Wait a minute; why are we talking about Oktoberfest in September?
You can thank the German Crown Prince Ludwig and his bride to be, Princess Therese of Saxony-Hildburghausen, for getting the stein rolling on this fall festival when they got married on October 12, 1810.
All of the citizens of Munich were invited to attend the Royal Party in the fields in front of the city gates. But it was the horse races that marked the end of the event that got the citizens thinking, “Wir sollten das jedes Jahr machen!”(tr: “We should do this every year!”)
However, the following year, 1811, desperately needed a German version of Julie McCoy from The Love Boat, because while the horses were back prancing about as the Bavarian entertainment, that was about it. There were no food tents or beer offerings, much less field games, leaving most Munich citizens to shrug and say “Meh” in German and go home.
By 1818, after all of the yearly Bavarian horse prancing, someone put up a small beer stand. That took off hotter than Sonnenstich, or “sunstroke,” because then the meager beer stands became beer tents in subsequent years, then great beer halls, while the festival expanded into athe ultimate Bavarian carnival with carousels and games.
As the momentum of the annual event took off, organizers stretched it out to a week, but then realized that mid-October was a bit too cold to enjoy outdoor festivities under the tents, so subsequent Oktoberfests were planned in mid-September, when the nights were warmer with the last of the festival ending the first weekend of October.
Here, then in order of chronological order are the Oktoberfests open to the public to enjoy this fall:
September 22, 2018
ANAH Shrine YOSHI Oktoberfest — Bangor
Hosted by Rollies’ Bar and Grill, this event is a fundraiser for the Shriners Hospital going from 11 a.m. to 4 p.m. with a VIP Hour from 11 a.m. to noon and beer, brats, and pretzels available. Prizes for best dressed will be awarded, get your lederhosen out! Tickets are $25-30 (which include two drink tickets). FMI: ANAH Oktoberfest
Rangeley Oktoberfest — Rangeley
These guys are serious. For four days, this festival will offer food, entertainment and a cornucopia of beers along with a Brat and Streudel Contest, Stein Hoisting Finals, the Maine Forestry Museum’s Apple Festival on Saturday, a Scarecrow Ball on Sunday. And the fall foliage will just start to be showing its true colors right about then. FMI: Rangeley Oktoberfest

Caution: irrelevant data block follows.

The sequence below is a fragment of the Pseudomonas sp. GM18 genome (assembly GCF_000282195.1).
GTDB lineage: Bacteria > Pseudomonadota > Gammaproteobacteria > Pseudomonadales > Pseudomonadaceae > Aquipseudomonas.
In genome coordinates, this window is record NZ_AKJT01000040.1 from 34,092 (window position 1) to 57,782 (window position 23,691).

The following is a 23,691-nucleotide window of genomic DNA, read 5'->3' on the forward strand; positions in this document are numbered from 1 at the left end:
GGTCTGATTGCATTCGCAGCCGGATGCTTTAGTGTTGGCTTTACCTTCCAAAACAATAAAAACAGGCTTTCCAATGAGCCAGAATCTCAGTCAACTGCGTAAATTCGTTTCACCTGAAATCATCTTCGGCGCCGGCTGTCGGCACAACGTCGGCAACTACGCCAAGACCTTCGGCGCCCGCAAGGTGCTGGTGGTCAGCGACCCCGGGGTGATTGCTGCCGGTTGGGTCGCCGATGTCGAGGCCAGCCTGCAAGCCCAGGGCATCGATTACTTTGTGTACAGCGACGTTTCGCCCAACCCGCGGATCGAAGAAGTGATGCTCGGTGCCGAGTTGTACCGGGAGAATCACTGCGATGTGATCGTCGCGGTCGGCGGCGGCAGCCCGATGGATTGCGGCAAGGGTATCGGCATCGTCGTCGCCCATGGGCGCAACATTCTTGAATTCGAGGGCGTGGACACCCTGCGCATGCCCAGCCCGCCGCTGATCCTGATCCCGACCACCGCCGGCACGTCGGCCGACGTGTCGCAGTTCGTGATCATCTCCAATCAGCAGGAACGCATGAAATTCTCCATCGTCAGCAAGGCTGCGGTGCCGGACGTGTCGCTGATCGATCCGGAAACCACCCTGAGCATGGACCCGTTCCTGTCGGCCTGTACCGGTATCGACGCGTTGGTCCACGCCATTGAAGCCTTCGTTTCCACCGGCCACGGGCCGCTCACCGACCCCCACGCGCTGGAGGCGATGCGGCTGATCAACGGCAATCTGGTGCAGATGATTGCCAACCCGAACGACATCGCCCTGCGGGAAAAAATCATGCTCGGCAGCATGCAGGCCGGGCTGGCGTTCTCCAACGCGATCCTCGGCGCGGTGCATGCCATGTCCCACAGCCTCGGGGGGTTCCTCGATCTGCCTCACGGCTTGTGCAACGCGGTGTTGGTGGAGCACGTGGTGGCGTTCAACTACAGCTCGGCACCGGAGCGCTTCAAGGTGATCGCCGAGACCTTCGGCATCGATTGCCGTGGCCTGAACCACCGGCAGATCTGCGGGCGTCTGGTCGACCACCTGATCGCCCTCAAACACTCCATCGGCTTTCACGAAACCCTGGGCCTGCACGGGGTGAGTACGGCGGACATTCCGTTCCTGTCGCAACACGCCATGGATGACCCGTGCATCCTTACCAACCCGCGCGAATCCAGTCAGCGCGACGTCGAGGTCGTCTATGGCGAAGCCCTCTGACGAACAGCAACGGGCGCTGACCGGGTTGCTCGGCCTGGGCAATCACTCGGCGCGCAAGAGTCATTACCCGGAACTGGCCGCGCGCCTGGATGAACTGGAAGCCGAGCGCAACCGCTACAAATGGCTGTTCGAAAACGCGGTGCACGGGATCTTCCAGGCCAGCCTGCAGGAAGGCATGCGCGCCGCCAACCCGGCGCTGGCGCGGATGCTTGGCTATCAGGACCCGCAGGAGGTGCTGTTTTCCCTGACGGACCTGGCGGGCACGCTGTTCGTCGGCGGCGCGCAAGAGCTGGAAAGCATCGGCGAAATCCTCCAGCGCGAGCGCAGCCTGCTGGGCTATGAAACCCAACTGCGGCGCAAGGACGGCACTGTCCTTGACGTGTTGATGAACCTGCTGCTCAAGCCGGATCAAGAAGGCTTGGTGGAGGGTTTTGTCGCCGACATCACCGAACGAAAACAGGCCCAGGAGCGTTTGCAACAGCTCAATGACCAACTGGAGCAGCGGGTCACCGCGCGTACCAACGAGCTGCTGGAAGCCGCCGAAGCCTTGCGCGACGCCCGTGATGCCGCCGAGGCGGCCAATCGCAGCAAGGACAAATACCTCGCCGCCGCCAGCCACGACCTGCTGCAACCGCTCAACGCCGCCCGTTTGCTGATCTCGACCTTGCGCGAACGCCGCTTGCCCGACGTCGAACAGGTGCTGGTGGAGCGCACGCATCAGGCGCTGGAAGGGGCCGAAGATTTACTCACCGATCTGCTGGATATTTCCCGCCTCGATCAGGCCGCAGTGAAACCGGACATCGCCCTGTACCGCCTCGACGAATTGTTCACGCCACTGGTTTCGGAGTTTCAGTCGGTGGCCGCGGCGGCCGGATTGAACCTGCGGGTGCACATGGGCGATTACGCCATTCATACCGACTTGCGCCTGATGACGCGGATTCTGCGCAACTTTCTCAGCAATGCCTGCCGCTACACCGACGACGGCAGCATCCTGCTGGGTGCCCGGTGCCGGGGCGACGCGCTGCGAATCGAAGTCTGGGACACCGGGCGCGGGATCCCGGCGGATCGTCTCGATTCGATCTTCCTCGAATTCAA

Maine Lakes Brewfest Weekend — Point Sebago
Though, technically a Brew Fest, this will encompass more than a few of the Bavarian styles and tastes with Oktoberfest entertainment. This all-inclusive three-day weekend is only for adults, designed to celebrate Maine made beers and wines while highlighting a Maine artisan craft show on September 29 from 11 a.m. to 4 p.m. . Note: you can book the entire three-day package with lodging through Point Sebago or just go for the Saturday event for $35 FMI: Brewfest Weekend package or Maine Lakes Brewfest single ticket.
Acadia Oktoberfest — Southwest Harbor
With a wine tasting on the Friday night and 20+ brewers represented on Brewfest on the Saturday afternoon, the Acadia Oktoberfest’s Beer, Food, Music and crafts festival is lighting up the quiet side of the island for a weekend. This year also launches its first Homebrewing Competition Saturday, October 6. Tickets are $20 for the wine tasting event and $35 for the Brew Fest event. FMI: Acadia Oktoberfest
Swine and Stein Oktoberfest — Gardiner
It’s a pork party! It’s a street party! Visit the Biergarten tent to taste great Maine craft beers, ciders, and wine. There will also be food trucks, music, corn hole and a giant Jenga, a Frozen T-Shirt Race, Main State Rock Paper Scissors Championship, and Swine Calling Contest. Tickets range from $15 to $50. FMI: Swine and Stein
Odd Alewives Oktoberfest — Waldoboro
Odd Alewives Brewing Co. is pairing up with Morse’s Saurkraut to do it up locally. If you can think of no finer way to spend a fall day than at a farm brewery in Maine, drinking crisp ale & eating hearty German fare to the sounds of a Bavarian oompah music, we hope you’ll join us and make this historic year one to remember. Goes from 12 to 6 p.m. Tickets are $35-70 with all of the details here.
Kay Stephens can be reached at firstname.lastname@example.org